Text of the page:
I understand that she feels bad about electing French and not German in her schooling, as German would have proven more useful, if only she could have evaluated the future a little better.
Mentionning explicitely the choice that failed to be made is a common way to express this in French:
- Quelle idiote d’avoir choisi d’étudier le français !
Word for word: What a fool to have elected to study French!
What it means in more coloquial English: Why did I choose to study French?
- Dire que j’ai étudié le français, quelle nulle !
What it means in more coloquial English: ...and I studied French! Such a silly girl!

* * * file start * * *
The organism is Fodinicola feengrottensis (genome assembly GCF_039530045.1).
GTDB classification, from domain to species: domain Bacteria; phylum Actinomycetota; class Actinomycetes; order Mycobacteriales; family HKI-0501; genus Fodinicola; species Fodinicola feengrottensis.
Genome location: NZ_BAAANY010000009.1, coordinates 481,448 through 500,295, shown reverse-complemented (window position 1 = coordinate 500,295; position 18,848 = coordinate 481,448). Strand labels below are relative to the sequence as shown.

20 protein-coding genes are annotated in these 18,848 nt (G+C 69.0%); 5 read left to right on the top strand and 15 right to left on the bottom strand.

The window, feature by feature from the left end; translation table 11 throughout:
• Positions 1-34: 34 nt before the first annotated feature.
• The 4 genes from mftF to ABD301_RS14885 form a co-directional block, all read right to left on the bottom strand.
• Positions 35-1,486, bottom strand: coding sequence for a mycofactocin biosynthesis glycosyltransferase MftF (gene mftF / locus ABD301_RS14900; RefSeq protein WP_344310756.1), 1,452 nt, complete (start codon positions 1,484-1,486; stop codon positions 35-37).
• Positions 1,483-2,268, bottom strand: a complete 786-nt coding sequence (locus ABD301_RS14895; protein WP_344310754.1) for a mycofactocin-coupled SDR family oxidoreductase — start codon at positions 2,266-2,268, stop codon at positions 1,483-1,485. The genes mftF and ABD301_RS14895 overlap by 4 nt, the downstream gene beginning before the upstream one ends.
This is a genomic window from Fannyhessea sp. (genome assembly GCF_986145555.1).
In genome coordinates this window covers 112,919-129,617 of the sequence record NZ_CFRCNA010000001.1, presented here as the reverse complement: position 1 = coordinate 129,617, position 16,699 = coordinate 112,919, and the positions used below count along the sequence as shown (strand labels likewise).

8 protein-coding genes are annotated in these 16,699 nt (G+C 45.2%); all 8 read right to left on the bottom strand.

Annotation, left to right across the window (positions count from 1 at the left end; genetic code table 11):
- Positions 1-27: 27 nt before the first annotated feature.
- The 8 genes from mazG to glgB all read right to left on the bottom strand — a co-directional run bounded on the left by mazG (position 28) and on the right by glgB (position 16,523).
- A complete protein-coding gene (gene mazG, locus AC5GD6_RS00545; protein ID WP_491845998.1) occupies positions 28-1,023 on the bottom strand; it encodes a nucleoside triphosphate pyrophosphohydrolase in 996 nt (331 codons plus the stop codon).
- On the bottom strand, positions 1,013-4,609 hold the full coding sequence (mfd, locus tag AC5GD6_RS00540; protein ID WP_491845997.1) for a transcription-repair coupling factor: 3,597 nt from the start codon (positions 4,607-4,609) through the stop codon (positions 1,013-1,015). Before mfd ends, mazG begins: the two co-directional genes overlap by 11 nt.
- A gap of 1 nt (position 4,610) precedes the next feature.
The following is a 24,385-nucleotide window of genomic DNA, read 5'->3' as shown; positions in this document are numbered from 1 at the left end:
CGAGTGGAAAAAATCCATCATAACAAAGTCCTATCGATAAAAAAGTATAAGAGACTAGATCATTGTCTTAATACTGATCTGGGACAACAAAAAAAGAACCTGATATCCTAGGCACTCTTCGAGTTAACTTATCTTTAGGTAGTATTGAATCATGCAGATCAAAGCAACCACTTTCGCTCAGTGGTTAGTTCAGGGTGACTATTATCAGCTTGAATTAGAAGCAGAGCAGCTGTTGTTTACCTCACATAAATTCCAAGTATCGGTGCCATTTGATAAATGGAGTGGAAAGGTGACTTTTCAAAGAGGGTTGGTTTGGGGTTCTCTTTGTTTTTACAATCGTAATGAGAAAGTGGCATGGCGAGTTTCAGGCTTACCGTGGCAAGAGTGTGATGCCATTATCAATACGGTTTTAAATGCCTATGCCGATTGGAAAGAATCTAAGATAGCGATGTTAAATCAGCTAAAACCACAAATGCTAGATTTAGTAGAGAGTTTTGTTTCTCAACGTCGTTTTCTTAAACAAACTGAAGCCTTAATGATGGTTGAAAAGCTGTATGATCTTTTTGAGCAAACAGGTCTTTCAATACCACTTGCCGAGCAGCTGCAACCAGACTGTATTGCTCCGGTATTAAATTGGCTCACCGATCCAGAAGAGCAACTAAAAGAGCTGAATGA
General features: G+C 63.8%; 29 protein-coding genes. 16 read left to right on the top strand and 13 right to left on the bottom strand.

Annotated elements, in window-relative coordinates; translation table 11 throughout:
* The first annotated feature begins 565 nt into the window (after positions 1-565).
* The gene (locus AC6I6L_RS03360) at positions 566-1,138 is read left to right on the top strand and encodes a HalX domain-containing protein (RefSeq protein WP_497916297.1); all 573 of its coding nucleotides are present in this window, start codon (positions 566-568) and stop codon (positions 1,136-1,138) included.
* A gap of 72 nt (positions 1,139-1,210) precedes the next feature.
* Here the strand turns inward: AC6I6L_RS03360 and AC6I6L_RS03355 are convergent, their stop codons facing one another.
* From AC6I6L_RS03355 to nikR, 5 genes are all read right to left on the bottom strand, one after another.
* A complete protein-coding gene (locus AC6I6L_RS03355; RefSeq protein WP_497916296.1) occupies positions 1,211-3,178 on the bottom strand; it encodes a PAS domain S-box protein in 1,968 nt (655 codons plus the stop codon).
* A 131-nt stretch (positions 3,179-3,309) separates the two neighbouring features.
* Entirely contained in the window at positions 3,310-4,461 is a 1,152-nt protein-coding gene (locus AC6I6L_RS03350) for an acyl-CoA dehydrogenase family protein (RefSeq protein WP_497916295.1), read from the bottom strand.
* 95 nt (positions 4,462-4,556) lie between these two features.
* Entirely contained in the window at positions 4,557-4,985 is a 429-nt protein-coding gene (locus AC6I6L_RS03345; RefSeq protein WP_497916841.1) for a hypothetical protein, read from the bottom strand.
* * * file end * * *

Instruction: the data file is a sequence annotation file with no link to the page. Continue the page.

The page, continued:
1° Unlike in English, names of languages in French start with a lower case letter (anglais, français, islandais, japonais, russe, etc.).
2° A non-breaking space is used in French in front of punctuations that use two signs (as the colon, semi-colon, or in this case the exclamation mark). I don’t think anyone will pay too close attention to that detail when the main text is entirely in English, but you have a choice here to make it that bit more exotic by enforcing the French rule for the French sentence.
3° Other choices are possible, of course, and the votes and comments should (hopefully) ultimately allow the best choices to move ahead of the less satisfying ones. These last few comments will however apply to any past and future proposition.